HGEA Executive Director Randy Perreira responds to Honolulu Star-Advertiser editorial
March 07, 2011
A letter from Randy Perreira was sent today to the Honolulu Star-Advertiser regarding their March 1 editorial “Concessions, not catastrophe.” The text from the letter appears below.
March 7, 2011
After a lengthy and detailed interview with your editorial page writer and reporter, where current state budget issues and national labor issues (Wisconsin events in particular) were discussed, I was baffled and disappointed to read your editorial ("Concessions, not catastrophe," March 1, 2011), which was rife with inaccuracies and sensationalism.
The conclusions that you draw in your editorial are not only baseless, but they make me wonder whether you truly have an understanding of the situation in Wisconsin and the issues at hand. It’s far-fetched for you to say that if public employees don’t continue to make “significant” concessions, Hawaii would face a similar fate with heated confrontations and unrest. That’s absurd.
You flippantly say that retirees should give up at least some of the “overly generous reimbursement,” but how can you say that when it was a previous state administration’s decision to force the retirees to enroll in Medicare after attaining the age of 65 to remove them from the state’s health fund in order to keep costs down for the employer? And let us not forget that upon hire, these employees chose to work for state government at lower pay than their private-sector counterparts, under the promise that if they worked long enough, they would receive a certain level of benefits. All of this was explained in a recent Star-Advertiser news story on Feb. 12, 2011. Further, you incorrectly assumed that Medicare Part B coverage is “unheard of in the private sector,” when in fact, some private businesses do provide this benefit for their employees.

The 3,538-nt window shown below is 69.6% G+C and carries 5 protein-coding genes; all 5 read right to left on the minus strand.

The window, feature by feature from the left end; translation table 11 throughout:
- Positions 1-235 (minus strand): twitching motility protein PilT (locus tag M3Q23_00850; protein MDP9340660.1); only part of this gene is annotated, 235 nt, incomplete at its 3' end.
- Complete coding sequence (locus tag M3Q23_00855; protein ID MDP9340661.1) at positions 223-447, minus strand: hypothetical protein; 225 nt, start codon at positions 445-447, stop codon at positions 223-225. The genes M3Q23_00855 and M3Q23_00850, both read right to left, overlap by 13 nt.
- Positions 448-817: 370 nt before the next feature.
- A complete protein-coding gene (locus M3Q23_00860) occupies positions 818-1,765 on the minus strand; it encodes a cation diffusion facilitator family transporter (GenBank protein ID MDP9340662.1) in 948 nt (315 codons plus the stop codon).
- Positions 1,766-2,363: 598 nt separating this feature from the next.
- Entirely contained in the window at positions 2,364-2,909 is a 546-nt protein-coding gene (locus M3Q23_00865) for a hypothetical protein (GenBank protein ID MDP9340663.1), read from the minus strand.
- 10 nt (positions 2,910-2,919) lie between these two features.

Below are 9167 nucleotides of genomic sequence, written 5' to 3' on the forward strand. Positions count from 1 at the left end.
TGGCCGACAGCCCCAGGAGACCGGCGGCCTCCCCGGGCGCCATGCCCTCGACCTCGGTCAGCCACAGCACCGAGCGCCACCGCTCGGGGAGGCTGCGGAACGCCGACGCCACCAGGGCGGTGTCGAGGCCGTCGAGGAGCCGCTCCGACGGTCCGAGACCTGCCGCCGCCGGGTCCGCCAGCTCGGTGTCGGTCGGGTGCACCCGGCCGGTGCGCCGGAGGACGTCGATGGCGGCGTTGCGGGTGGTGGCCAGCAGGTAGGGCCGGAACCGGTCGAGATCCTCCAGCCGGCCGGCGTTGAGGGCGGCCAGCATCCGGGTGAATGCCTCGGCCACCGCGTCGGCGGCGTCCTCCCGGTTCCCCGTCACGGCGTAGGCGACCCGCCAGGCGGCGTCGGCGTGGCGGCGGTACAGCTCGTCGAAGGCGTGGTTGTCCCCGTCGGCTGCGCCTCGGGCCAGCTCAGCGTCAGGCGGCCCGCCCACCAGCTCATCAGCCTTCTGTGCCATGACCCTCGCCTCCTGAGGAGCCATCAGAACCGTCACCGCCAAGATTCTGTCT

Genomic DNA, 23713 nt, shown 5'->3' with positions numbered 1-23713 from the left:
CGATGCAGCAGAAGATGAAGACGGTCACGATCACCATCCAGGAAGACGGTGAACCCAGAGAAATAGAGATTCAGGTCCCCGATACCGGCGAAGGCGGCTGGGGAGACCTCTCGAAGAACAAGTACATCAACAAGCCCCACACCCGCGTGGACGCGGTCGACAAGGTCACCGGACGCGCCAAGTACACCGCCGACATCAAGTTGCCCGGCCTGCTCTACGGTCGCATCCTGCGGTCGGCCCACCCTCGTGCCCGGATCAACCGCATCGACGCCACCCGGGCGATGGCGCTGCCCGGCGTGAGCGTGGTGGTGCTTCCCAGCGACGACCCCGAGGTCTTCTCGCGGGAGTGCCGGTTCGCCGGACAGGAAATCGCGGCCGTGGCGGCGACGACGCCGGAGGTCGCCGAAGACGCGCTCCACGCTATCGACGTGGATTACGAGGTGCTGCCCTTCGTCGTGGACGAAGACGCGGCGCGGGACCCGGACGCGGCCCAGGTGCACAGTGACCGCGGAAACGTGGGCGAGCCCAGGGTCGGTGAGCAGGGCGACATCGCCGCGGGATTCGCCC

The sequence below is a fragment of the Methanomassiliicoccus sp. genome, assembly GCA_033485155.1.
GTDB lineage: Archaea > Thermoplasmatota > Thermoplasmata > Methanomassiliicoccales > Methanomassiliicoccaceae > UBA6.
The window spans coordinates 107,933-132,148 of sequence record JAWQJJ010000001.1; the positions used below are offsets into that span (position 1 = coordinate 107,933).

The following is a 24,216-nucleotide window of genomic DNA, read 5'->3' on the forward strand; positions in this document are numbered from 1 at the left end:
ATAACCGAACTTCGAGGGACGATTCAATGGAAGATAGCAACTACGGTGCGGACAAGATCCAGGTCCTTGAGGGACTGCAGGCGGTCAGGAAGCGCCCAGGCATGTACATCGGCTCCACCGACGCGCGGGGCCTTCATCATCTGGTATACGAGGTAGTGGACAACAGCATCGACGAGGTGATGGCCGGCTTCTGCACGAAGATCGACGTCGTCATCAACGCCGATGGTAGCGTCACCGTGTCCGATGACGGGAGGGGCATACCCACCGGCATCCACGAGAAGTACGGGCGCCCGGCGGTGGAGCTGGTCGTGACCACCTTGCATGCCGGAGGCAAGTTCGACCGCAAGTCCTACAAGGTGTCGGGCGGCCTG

While I said that state budget should not be disproportionately put onto the backs of public employees, you jumped to the incorrect conclusion that I was suggesting tax increases. I’m confident that upon listening to the tape of my interview with your editorial writer Dave Koga, you will find that I clearly stated that Hawaii’s tax code as a whole should be looked at, and that a GET increase in and of itself is not a best approach to increase state revenue. You had taken my comment out of context and slipped in your own assumption of what that statement meant — which was false.
Finally, your statement “Hawaii’s public labor unions can do their part by agreeing to real concessions” is truly upsetting. It is insulting for you to completely disregard what the public employees have “contributed” over the last 21 months – many enduring a nearly 10 percent pay cut and paying more than 50 percent of their health insurance premiums. If you don’t think these are “real” concessions, it frightens me to think what you would consider those to be.
I think your value to your readers and our community is to provide thought-provoking views – not to cause unnecessary alarm as this editorial did.
HGEA/AFSCME Local 152